How to Troubleshoot Common Oven Issues

Many people use their ovens on a daily basis, at least the burners on top if not the interior. Others only make use of their ovens once in a great while. Whether you fall into the first group or the second, nothing is more frustrating than if you are ready to cook, bake or boil and the oven doesn't work. The good news is that you can troubleshoot some common oven problems by yourself. This will come in handy, particularly if it's late at night and you really need to bake that frozen pizza.

Young woman taking the dinner out of the oven
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How to Troubleshoot Common Oven Issues

The Oven Door Won't Close

Cooking with the oven door ajar is not a wise idea. If you have a high tech oven and the sensor tells you the door isn't fully closed, it could be a problem with the sensor rather than the door itself. Reboot the oven control board, just as you would a computer that's not working correctly, and see if that fixes the issue.

If the sensor is working, or if you don't have a sensor, the problem is likely caused by one of the door's hinges. Check them to see if they look bent or damaged. If this is the case, you'll need to buy a new hinge for your particular model and replace it.

The Oven Won't Heat Up

If you have a gas oven that is failing to heat up, it may be due to the igniter not working. You can test whether the igniter is the problem by turning on a burner. If the usual click sound then stops without being followed by a "whoosh" of blue gas, then you likely need to replace the igniter. If you're fairly handy, you may be able to do this on your own, but many people will need a repair person for this fix, especially since it can be dangerous to work with gas.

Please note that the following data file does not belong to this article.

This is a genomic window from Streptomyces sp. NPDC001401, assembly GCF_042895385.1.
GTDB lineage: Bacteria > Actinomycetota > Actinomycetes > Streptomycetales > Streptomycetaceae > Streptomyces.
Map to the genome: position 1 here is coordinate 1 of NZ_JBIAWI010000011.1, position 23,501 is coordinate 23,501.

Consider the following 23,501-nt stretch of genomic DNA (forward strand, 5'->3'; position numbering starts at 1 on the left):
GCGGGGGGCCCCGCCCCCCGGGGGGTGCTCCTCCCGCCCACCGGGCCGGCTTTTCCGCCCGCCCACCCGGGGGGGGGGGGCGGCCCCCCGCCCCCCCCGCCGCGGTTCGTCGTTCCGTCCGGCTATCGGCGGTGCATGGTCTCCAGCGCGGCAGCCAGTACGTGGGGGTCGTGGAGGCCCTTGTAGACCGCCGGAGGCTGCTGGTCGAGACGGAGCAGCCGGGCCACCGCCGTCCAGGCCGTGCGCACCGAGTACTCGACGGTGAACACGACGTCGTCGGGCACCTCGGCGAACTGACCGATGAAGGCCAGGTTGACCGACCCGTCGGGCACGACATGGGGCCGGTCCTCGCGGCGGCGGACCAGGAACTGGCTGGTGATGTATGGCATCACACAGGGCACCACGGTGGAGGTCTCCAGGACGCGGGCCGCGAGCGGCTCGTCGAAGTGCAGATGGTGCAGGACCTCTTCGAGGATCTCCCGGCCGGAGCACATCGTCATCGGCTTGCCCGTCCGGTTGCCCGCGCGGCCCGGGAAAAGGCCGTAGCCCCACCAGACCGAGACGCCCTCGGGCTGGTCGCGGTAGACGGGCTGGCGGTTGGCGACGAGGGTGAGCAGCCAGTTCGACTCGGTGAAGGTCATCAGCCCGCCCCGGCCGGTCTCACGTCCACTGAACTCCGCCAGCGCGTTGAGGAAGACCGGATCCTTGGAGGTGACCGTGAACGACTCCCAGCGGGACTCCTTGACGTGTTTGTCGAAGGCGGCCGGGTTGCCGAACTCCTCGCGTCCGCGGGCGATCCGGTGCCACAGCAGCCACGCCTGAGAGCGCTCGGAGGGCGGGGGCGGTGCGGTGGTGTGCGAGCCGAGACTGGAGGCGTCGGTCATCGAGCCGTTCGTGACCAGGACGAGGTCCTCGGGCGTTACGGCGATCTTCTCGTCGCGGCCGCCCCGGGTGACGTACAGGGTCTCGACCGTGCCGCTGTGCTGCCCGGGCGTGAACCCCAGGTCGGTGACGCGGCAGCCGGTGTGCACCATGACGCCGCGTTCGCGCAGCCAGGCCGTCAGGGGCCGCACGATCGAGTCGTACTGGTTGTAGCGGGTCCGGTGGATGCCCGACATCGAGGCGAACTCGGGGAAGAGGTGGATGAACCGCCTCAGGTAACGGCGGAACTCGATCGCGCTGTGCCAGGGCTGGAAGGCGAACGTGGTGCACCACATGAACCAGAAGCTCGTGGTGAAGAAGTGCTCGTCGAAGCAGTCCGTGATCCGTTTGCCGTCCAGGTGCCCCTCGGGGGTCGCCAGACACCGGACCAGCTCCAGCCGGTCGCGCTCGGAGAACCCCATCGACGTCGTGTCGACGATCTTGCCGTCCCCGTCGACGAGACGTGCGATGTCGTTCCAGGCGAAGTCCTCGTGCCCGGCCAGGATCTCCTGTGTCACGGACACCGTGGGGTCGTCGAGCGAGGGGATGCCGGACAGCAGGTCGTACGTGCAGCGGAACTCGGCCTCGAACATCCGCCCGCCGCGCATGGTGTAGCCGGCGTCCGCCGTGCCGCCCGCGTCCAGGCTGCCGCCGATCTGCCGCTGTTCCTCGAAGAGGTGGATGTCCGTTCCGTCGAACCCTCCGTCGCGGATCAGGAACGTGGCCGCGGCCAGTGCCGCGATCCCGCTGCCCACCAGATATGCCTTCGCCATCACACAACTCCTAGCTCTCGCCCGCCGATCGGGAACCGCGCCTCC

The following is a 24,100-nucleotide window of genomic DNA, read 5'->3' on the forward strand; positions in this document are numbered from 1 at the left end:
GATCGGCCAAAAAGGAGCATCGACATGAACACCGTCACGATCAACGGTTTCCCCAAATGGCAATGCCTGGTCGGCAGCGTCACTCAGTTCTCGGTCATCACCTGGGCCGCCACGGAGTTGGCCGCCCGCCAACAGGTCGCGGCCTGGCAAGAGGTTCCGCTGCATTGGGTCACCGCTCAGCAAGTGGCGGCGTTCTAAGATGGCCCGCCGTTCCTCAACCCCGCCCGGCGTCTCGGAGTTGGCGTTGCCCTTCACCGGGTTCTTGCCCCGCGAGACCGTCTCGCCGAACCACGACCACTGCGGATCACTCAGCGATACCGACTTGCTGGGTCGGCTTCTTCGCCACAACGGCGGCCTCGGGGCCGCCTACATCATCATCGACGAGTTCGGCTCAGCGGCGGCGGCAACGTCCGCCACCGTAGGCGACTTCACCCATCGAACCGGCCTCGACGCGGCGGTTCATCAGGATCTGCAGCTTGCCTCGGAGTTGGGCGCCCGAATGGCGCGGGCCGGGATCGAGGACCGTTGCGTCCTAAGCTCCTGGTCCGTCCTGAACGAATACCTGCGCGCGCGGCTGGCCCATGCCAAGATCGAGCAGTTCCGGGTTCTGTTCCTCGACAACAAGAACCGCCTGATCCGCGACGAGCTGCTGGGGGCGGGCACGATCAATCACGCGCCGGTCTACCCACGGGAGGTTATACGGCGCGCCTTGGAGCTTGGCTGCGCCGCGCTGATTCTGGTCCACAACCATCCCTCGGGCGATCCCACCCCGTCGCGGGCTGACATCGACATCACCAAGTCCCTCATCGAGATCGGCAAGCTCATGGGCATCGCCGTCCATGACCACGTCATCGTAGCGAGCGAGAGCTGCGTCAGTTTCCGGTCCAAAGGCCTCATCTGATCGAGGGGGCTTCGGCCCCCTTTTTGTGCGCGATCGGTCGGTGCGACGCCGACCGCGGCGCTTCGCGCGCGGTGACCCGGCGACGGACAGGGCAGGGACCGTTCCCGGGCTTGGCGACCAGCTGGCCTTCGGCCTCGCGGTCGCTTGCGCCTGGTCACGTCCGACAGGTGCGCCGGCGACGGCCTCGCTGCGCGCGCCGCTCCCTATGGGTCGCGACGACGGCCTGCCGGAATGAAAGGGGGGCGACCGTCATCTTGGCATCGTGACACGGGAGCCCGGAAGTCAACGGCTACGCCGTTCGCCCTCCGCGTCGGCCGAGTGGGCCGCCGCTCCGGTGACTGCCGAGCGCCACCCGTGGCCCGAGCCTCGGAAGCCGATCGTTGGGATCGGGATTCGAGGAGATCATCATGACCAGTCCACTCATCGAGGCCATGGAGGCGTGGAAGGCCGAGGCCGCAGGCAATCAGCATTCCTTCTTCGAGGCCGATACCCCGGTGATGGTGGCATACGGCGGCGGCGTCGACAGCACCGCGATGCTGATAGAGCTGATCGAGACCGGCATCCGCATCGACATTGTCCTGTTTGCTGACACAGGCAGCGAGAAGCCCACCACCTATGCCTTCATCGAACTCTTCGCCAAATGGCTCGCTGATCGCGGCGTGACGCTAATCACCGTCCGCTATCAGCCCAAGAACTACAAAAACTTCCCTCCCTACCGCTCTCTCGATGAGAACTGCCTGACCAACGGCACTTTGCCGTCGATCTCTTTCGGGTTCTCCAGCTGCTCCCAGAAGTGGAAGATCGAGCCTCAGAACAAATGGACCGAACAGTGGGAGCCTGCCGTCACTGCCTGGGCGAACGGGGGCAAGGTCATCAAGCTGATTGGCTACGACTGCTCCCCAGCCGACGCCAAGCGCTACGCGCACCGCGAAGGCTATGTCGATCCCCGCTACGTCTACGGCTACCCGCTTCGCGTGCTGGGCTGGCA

For an electric oven, you can do a visual check. Turn it on and if it fails to heat up, watch the heating coils on the bottom. Are they partially red or completely dead? You can also replace these coils (or coil) on your own once you secure the correct part, or you may feel more comfortable hiring someone for this fix.

If you decide to do either of these fixes on your own, always be sure to disconnect the oven from power before getting started. Repairs will vary depending on the age and model of the oven. Some are simpler to fix than others.

Not Heating to the Correct Temperature

Is that chicken coming out undercooked after a long time inside the oven? Are your cakes gooey in the middle when the buzzer sounds to remind you they are done? Then you most likely have an oven that is not heating to the correct temperature.

This could signal a problem with the temperature sensor. Either the sensor is faulty or it's touching the wall of the oven, giving it an inaccurate read of the interior's temperature. To fix this, check and see if the sensor is touching the wall of the oven's interior. If it is not, there is a tool called an ohmeter that you can use to test the sensor. Or, you can simply replace it without testing and hope for the best. Check on pricing of the sensor to see if this is a good idea. If the sensor is expensive, it's worth getting it professionally checked if you don't have an ohmeter to do it yourself. If neither of those fixes work, your sensor may need to be calibrated.